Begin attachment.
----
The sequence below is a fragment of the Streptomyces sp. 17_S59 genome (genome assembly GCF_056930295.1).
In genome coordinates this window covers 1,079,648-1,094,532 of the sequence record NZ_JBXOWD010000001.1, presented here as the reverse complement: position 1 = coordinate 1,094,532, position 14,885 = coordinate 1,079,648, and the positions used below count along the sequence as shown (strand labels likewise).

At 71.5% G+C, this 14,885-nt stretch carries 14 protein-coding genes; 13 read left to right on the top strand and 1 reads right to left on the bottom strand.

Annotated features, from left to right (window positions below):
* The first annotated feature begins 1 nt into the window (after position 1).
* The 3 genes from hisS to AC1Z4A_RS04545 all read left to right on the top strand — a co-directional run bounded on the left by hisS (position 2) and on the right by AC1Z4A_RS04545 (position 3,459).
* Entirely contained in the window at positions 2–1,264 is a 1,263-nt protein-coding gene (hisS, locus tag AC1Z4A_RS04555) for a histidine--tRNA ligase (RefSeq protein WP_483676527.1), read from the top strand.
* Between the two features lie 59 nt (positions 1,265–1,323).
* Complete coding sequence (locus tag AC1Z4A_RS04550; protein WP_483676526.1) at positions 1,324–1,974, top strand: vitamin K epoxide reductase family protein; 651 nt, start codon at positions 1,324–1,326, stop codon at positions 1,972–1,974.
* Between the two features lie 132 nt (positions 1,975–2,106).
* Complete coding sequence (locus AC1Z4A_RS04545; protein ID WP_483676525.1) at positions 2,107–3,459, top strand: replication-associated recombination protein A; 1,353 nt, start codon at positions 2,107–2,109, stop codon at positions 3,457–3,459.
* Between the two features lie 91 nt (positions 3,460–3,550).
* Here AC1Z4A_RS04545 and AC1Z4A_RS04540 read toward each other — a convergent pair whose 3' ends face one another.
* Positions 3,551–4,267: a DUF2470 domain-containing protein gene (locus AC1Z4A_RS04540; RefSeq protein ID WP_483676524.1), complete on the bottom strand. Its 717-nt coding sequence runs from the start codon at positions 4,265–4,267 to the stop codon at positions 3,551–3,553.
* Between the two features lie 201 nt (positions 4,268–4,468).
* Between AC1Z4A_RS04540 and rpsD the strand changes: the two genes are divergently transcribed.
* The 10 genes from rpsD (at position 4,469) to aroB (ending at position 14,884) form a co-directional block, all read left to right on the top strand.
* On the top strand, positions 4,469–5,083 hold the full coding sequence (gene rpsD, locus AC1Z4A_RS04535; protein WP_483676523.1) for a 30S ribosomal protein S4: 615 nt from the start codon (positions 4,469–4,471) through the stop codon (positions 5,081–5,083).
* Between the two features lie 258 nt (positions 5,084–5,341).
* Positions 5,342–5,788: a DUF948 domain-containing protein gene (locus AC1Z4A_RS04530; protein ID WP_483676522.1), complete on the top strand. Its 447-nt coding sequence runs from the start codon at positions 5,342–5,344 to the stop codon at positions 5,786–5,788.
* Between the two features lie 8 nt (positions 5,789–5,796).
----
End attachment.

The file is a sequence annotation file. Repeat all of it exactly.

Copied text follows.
The sequence below is a fragment of the Streptomyces sp. 17_S59 genome (genome assembly GCF_056930295.1).
In genome coordinates this window covers 1,079,648-1,094,532 of the sequence record NZ_JBXOWD010000001.1, presented here as the reverse complement: position 1 = coordinate 1,094,532, position 14,885 = coordinate 1,079,648, and the positions used below count along the sequence as shown (strand labels likewise).

At 71.5% G+C, this 14,885-nt stretch carries 14 protein-coding genes; 13 read left to right on the top strand and 1 reads right to left on the bottom strand.

Annotated features, from left to right (window positions below):
* The first annotated feature begins 1 nt into the window (after position 1).
* The 3 genes from hisS to AC1Z4A_RS04545 all read left to right on the top strand — a co-directional run bounded on the left by hisS (position 2) and on the right by AC1Z4A_RS04545 (position 3,459).
* Entirely contained in the window at positions 2–1,264 is a 1,263-nt protein-coding gene (hisS, locus tag AC1Z4A_RS04555) for a histidine--tRNA ligase (RefSeq protein WP_483676527.1), read from the top strand.
* Between the two features lie 59 nt (positions 1,265–1,323).
* Complete coding sequence (locus tag AC1Z4A_RS04550; protein WP_483676526.1) at positions 1,324–1,974, top strand: vitamin K epoxide reductase family protein; 651 nt, start codon at positions 1,324–1,326, stop codon at positions 1,972–1,974.
* Between the two features lie 132 nt (positions 1,975–2,106).
* Complete coding sequence (locus AC1Z4A_RS04545; protein ID WP_483676525.1) at positions 2,107–3,459, top strand: replication-associated recombination protein A; 1,353 nt, start codon at positions 2,107–2,109, stop codon at positions 3,457–3,459.
* Between the two features lie 91 nt (positions 3,460–3,550).
* Here AC1Z4A_RS04545 and AC1Z4A_RS04540 read toward each other — a convergent pair whose 3' ends face one another.
* Positions 3,551–4,267: a DUF2470 domain-containing protein gene (locus AC1Z4A_RS04540; RefSeq protein ID WP_483676524.1), complete on the bottom strand. Its 717-nt coding sequence runs from the start codon at positions 4,265–4,267 to the stop codon at positions 3,551–3,553.
* Between the two features lie 201 nt (positions 4,268–4,468).
* Between AC1Z4A_RS04540 and rpsD the strand changes: the two genes are divergently transcribed.
* The 10 genes from rpsD (at position 4,469) to aroB (ending at position 14,884) form a co-directional block, all read left to right on the top strand.
* On the top strand, positions 4,469–5,083 hold the full coding sequence (gene rpsD, locus AC1Z4A_RS04535; protein WP_483676523.1) for a 30S ribosomal protein S4: 615 nt from the start codon (positions 4,469–4,471) through the stop codon (positions 5,081–5,083).
* Between the two features lie 258 nt (positions 5,084–5,341).
* Positions 5,342–5,788: a DUF948 domain-containing protein gene (locus AC1Z4A_RS04530; protein ID WP_483676522.1), complete on the top strand. Its 447-nt coding sequence runs from the start codon at positions 5,342–5,344 to the stop codon at positions 5,786–5,788.
* Between the two features lie 8 nt (positions 5,789–5,796).